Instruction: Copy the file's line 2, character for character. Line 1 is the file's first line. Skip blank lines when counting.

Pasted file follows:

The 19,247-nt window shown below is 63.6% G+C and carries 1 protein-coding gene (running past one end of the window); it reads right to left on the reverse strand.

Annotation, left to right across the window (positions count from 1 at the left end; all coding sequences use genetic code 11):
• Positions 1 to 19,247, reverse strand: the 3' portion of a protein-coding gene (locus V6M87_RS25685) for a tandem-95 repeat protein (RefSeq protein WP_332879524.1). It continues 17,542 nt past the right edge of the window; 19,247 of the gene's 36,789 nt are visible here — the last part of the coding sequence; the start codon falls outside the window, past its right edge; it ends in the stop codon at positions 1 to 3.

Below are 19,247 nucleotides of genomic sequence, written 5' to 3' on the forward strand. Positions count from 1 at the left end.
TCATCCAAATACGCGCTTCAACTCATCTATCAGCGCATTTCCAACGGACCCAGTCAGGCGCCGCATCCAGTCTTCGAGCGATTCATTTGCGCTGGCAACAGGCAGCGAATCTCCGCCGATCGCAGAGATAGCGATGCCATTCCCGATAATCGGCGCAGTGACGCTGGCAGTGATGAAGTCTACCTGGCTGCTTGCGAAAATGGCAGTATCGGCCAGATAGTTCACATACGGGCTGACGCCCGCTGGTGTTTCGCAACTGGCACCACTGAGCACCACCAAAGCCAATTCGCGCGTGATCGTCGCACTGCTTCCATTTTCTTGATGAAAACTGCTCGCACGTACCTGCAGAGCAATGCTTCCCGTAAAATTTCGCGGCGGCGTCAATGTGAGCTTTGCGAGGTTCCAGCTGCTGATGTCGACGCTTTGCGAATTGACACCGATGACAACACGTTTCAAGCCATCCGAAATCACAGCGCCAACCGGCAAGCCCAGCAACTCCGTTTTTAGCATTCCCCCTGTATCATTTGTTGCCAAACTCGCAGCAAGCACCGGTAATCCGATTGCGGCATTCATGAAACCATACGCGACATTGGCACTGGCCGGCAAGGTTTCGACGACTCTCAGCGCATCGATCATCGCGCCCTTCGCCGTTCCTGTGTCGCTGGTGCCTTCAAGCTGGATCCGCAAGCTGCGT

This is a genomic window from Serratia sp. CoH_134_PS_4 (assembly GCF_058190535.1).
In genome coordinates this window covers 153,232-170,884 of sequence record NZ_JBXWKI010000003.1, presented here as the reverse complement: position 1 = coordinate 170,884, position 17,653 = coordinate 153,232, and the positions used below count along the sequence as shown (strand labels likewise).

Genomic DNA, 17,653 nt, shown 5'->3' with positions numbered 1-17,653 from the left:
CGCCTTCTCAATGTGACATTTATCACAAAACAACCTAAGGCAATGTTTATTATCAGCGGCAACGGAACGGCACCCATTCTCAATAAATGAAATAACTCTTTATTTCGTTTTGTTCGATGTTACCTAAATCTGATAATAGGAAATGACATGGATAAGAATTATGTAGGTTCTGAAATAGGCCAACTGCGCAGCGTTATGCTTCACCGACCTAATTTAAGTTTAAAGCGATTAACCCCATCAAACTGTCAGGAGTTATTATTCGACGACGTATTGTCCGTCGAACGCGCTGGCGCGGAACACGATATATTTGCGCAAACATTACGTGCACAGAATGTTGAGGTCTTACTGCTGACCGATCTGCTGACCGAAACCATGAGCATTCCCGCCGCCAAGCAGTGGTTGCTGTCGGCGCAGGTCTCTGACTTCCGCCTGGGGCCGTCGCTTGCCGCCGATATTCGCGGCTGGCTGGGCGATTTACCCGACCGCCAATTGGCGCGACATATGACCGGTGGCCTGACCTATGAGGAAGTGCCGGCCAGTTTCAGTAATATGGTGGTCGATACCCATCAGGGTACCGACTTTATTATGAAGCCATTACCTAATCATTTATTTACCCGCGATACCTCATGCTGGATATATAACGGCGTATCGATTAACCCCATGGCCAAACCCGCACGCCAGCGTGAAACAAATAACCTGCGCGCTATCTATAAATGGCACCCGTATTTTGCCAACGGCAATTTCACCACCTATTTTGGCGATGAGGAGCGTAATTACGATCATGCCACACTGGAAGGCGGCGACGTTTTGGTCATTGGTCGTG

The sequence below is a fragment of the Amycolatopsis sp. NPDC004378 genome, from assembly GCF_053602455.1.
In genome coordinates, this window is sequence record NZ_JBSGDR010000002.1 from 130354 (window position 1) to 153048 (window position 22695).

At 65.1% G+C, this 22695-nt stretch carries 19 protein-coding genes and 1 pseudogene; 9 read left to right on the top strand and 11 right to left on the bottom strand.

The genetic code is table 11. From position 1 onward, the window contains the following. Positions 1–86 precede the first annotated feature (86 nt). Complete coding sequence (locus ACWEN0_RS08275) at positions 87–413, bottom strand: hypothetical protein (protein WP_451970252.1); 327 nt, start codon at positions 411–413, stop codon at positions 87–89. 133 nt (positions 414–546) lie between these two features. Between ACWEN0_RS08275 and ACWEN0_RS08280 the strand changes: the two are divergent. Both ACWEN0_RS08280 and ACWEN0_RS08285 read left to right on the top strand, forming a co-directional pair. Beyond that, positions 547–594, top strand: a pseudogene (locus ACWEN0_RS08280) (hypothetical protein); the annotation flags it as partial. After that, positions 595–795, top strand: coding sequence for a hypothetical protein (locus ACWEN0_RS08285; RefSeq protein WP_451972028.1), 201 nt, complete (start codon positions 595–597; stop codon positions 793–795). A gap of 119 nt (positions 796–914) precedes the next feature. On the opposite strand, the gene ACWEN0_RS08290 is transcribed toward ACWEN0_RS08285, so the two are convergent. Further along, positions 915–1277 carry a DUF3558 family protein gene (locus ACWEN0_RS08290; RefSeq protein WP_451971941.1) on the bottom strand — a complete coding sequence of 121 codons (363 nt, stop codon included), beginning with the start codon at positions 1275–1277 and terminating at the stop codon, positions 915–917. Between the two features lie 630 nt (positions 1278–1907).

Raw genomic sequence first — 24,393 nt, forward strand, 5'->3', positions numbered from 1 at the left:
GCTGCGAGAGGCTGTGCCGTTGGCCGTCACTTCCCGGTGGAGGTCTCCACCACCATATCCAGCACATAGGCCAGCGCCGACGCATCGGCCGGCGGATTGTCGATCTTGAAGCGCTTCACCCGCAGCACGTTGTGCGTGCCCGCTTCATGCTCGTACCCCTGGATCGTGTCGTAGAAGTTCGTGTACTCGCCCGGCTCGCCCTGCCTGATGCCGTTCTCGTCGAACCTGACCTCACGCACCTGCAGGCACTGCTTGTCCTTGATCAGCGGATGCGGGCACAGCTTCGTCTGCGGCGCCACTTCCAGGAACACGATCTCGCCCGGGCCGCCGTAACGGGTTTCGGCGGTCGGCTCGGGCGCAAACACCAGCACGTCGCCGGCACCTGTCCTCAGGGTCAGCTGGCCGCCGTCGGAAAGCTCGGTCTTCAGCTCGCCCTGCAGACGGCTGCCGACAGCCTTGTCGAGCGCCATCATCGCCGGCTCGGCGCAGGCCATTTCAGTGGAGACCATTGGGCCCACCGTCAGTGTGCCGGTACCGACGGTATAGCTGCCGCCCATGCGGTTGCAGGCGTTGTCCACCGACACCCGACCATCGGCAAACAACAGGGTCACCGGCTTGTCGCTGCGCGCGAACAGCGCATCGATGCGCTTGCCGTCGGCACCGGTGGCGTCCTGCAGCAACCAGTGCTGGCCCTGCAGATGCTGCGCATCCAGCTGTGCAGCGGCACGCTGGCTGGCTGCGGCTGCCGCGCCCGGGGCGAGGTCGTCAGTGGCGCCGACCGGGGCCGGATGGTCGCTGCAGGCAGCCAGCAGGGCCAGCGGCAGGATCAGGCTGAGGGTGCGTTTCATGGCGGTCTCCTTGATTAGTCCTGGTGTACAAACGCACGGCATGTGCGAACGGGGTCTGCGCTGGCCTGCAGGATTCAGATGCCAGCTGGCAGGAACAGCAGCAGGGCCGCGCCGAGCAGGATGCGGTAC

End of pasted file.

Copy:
Annotation, left to right across the window (positions count from 1 at the left end; all coding sequences use genetic code 11):